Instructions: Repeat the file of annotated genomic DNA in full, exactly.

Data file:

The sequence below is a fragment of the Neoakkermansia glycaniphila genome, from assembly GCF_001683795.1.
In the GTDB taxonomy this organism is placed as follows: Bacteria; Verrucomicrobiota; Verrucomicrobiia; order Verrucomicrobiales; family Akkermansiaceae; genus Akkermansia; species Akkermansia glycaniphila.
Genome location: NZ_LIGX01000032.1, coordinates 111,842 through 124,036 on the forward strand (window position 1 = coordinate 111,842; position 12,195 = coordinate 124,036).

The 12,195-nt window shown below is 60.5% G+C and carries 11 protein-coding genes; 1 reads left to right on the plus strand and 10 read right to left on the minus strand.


The sequence below is a fragment of the Neoakkermansia glycaniphila genome, from assembly GCF_001683795.1.
In the GTDB taxonomy this organism is placed as follows: Bacteria; Verrucomicrobiota; Verrucomicrobiia; order Verrucomicrobiales; family Akkermansiaceae; genus Akkermansia; species Akkermansia glycaniphila.
Genome location: NZ_LIGX01000032.1, coordinates 111,842 through 124,036 on the forward strand (window position 1 = coordinate 111,842; position 12,195 = coordinate 124,036).

The 12,195-nt window shown below is 60.5% G+C and carries 11 protein-coding genes; 1 reads left to right on the plus strand and 10 read right to left on the minus strand.